At first glance 1976’s The Town That Dreaded Sundown neatly fills the ‘mysterious masked killer’ gap in between 1974’s Black Christmas and 1978’s Halloween in the slasher genre. However there is some debate to be had whether The Town That Dreaded Sundown is a slasher film or not. I’ve seen folks refer to it more of crime drama, or a mystery. Maybe these people don’t like the slasher label, and feel it demeans the film in some way? It certainly has many of the hallmarks; the aforementioned masked killer, pretty young victims, bumbling cops, inventive deaths, a tension filled chase through the woods, spiky musical score and so on. It also has the genuinely unsettling fact that it is based on a true crime that was never solved. And not in the sense that The Texas Chain Saw Massacre was very loosely based on the crimes of Ed Gein. In 1946 the town of Texarkana was terrified by a series of five murders, of mostly young lovers, who were killed by a hooded man who became known as the Phantom Killer. He was never caught. That isn’t to say that the film changed nothing of the original case, and the fact that at the beginning the film states that ‘only names have been changed’ is clearly untrue (death by trombone is far too ridiculous to have actually happened for a start. Yeah, there’s a death by actual trombone in the film). But the fact that the base story here was reality for the residents of Texarkana, and not really that long ago either, is fairly chilling, with a veneer of exploitation on behalf of the film makers – Although seeing as Texarkana townsfolk appeared in the film as extras, they didn’t see it as malicious intent on behalf on the film makers to exploit their suffering. The cops who investigated the real case however, have more cause to be annoyed by their portrayal in the film. We’ll get to that later, let’s look at the film itself first.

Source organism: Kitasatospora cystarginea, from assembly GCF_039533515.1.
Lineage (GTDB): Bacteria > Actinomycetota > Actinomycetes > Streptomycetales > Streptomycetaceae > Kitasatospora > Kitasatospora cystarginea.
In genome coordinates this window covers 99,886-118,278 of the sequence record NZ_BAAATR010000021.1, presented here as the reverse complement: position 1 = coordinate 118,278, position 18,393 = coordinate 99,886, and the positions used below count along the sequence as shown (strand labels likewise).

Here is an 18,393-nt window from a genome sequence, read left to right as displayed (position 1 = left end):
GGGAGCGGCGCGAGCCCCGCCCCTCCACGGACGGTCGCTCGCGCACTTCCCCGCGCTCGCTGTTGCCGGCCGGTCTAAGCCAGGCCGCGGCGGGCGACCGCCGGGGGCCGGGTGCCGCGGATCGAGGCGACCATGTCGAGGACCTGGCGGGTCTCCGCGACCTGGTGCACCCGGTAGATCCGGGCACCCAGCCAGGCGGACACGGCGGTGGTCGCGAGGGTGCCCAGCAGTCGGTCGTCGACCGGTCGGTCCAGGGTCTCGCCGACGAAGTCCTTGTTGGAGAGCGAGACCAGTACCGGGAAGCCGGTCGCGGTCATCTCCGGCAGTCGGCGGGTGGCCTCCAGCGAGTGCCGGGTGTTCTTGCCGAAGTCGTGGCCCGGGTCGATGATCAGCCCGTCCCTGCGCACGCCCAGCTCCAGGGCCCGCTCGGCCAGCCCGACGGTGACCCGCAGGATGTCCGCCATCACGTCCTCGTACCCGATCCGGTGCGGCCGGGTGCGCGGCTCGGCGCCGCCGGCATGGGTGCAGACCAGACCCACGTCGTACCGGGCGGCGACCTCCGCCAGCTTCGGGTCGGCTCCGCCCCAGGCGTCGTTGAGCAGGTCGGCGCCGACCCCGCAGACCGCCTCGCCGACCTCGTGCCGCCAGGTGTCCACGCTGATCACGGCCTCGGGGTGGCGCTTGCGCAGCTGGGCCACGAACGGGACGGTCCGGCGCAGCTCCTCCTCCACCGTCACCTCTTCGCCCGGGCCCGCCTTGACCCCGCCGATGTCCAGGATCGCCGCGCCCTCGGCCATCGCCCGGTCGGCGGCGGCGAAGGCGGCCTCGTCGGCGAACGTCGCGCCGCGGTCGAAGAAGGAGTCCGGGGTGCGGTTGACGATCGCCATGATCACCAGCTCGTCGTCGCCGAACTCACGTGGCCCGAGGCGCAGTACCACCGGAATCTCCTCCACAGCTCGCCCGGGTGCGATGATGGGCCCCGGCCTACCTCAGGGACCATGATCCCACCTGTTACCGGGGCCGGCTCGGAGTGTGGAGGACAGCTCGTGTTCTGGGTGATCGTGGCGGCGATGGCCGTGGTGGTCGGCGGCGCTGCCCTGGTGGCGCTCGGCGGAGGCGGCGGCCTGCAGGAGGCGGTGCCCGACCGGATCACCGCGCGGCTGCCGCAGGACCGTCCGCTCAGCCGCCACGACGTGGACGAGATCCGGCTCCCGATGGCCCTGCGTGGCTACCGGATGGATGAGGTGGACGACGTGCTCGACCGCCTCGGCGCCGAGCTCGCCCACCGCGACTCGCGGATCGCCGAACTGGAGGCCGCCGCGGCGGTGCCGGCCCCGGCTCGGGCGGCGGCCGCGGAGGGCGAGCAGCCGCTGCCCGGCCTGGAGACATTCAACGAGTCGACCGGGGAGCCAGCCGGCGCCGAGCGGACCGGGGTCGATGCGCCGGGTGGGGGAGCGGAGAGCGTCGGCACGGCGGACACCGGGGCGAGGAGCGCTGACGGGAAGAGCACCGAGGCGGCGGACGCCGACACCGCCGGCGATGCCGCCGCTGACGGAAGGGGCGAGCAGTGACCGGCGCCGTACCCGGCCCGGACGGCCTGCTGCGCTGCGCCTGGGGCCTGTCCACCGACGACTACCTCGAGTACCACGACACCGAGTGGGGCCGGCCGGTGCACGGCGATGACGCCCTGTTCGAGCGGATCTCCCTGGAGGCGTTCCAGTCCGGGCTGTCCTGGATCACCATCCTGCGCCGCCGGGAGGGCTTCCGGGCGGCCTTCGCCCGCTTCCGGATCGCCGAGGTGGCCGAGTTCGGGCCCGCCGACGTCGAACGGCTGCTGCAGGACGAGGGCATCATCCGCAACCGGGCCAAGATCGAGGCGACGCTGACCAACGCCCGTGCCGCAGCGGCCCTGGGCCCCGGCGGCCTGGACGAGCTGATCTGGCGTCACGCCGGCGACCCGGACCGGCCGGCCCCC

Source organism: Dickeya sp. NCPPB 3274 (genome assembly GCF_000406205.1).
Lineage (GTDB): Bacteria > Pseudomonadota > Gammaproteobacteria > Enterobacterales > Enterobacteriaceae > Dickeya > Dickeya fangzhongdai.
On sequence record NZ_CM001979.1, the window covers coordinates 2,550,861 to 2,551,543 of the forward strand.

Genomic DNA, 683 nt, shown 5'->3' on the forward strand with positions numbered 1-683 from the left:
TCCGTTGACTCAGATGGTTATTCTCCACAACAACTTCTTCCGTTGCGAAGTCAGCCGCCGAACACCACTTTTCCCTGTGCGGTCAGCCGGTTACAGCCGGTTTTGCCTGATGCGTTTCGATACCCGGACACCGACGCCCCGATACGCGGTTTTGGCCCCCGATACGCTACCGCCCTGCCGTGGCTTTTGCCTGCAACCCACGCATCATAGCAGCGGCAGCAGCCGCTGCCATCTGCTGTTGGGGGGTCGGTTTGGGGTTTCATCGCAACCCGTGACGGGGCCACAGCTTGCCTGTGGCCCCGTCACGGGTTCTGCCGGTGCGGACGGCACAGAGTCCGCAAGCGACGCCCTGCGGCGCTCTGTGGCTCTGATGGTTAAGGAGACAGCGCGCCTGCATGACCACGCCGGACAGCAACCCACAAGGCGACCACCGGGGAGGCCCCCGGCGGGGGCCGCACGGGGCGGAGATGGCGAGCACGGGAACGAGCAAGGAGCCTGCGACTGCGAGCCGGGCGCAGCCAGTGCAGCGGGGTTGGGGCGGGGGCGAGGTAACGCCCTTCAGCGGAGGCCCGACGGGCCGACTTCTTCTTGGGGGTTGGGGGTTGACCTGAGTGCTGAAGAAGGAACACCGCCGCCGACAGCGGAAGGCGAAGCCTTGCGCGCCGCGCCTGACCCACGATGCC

The film is presented in a semi documentary format, with Vern Stierman as the narrator, which I found slightly jarring at first, until I got used to it, it put me in mind of one of those Disney live action documentaries from the 1960s. But with more death. A young couple, parked in a local ‘lovers lane’, have their make-out session interrupted by a man wearing a hood over his face (I would be quite frankly, staggered, if the makers of Friday 13th Part 2 didn’t take inspiration from the Phantom Killer for Jason’s look in that film). He pulls the boy out the car and then attacks the girl, although the both survive the attack, and the police are on immediate alert, warning the town to stay away from lover’s lanes and other secluded spots. The next couple to be attacked are not so lucky and are both shot to death by the killer. Deputy Ramsey (Andrew Prine) saw the Phantom Killer make his escape by car (no magical serial killer powers of instant transportation for him), but couldn’t catch up to the killer. Frustrated by their lack of progress in the case, the police call in Captain Morales (Ben Johnson), a renown criminal investigator. The town is curfewed and the residents don’t feel safe in their own homes. After a local high school dance, Morales sets up cross dressing policeman as decoys, hoping to draw the killer out (are we sure he’s a famous crime buster? It’s a ploy worthy of Chief Wiggum). His plan doesn’t work and two more people are killed; one shot and the girl tied to a tree and stabbed to death when the killer attaches a knife to a trombone and ‘plays’ it, in a scene just a little to silly to be scary, which is a shame, as it is preceded by a great chase sequence as the girl runs through the woods trying to escape the killer. Morales is disheartened by the latest killings, and the police are kept busy dealing with the idiocy inside their own station (‘comedy’ cops – just say no, slasher films) and the town’s locals, who are lining up to either dob their neighbours in as the Phantom Killer, or to demand greater protection from the cops. One red herring and slightly stupid chase sequence later, Helen Reed (Dawn Wells) makes her way home, followed by the killer. At her house, the killer shoots her husband and then Helen, although she manages to get away to the safety of a neighbour’s house, and his gun, which the killer flees upon seeing (he had abandoned his gun in favour of a pick axe at this point). When Ramsey and Morales receive a phone call about an abandoned car that matches the description of the car that Ramsey saw on the night of the first murders they race to the scene. They find the car and venture into the woods to search for him, eventually tracking him down and the final chase ensues. At a railway track the Phantom Killer manges to jump over the track just before the world’s longest goods train hurtles past. The cops shoot at the killer from under the train, wounding him in the leg in a totally out-of-place Peckinpah style slow motion shot which I found a little bit hilarious, not going to lie. The Phantom Killer limps off (after taking a shot-gun shot to the knee I might add), and is never seen again. The killings stop, but the murderer was never caught, and the film ends as the narrator intones; “Texarkana today still looks pretty much the same. And if you should ask people on the street what they believe happened to the Phantom Killer, most would say that he is still living here… and is walking free”.